The movie: Avalanche, which delivers what it promises if you don’t look too closely
OK: That love song segment is long but brilliant. The titles list is pretty funny too, and the Mads panicking and trying to get in on the action is a good example of how to add value to a joke. The riffs, for me, got consistently strong about the time of the second ice-skating sequence, with the riffers inventing one maneuver after another for the first skater and then giving the second skater maneuvers with boring names, and didn’t let down afterwards.
It stinks: The riffs do eventually get synched correctly with the movie, so that they don’t keep arriving a fraction of a second early, right?
Saaay . . .: The movie starts several character arcs and never does much with them. Sometimes that’s life, but it doesn’t do much with anything else either, so let this be a story maybe? Maybe it’s just a lack of experience with the 1970s school of filming, but the overall film doesn’t feel put together very well.
Gypsy has a good singing voice now.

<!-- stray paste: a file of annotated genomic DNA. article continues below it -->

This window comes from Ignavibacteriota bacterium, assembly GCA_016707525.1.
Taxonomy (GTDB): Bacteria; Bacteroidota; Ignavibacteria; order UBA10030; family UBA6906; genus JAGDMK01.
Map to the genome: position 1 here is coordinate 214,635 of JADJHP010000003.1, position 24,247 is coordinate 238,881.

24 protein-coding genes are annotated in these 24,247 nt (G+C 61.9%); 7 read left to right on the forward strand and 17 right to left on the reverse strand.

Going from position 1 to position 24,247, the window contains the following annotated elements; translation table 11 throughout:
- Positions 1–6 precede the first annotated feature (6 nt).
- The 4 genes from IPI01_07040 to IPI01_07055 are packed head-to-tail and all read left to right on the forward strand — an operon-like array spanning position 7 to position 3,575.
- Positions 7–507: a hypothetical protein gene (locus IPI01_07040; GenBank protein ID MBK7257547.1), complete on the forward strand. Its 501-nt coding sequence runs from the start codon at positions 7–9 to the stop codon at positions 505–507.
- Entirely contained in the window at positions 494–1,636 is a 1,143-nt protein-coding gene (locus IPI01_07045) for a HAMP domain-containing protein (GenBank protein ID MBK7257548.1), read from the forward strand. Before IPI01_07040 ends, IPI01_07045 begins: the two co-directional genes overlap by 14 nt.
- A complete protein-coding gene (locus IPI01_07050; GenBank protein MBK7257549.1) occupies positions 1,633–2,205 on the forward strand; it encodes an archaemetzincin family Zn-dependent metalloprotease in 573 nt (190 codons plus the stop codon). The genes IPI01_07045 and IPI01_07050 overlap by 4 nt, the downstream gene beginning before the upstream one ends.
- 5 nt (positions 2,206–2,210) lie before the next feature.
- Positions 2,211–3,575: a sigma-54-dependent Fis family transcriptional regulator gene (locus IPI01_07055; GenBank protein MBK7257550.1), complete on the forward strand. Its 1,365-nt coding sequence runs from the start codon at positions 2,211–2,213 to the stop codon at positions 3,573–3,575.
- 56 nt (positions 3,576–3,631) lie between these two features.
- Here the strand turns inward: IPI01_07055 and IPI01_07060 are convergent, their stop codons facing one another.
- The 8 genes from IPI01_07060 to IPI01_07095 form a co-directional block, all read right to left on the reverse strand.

I was worried the “lunch” and “code” jokes were going to be run into the ground — it’s happened before — but J&TB wisely let up on them after a while.
“You know what this movie needs?” “Name tags.” I agree, but then I need them for a lot of movies and TV shows.
I like the bots spontaneously playing with toys to “accidentally” cover up onscreen nudity. It’s less clunky and funnier than just sticking the bumper planet over the offending patch of celluloid.
Push the button: I enjoyed it a lot, especially once the second ice-skating segment hit. And I’m beginning to see why people are already asking about an album of the songs for this season.
Next up: a beast and a hollow mountain.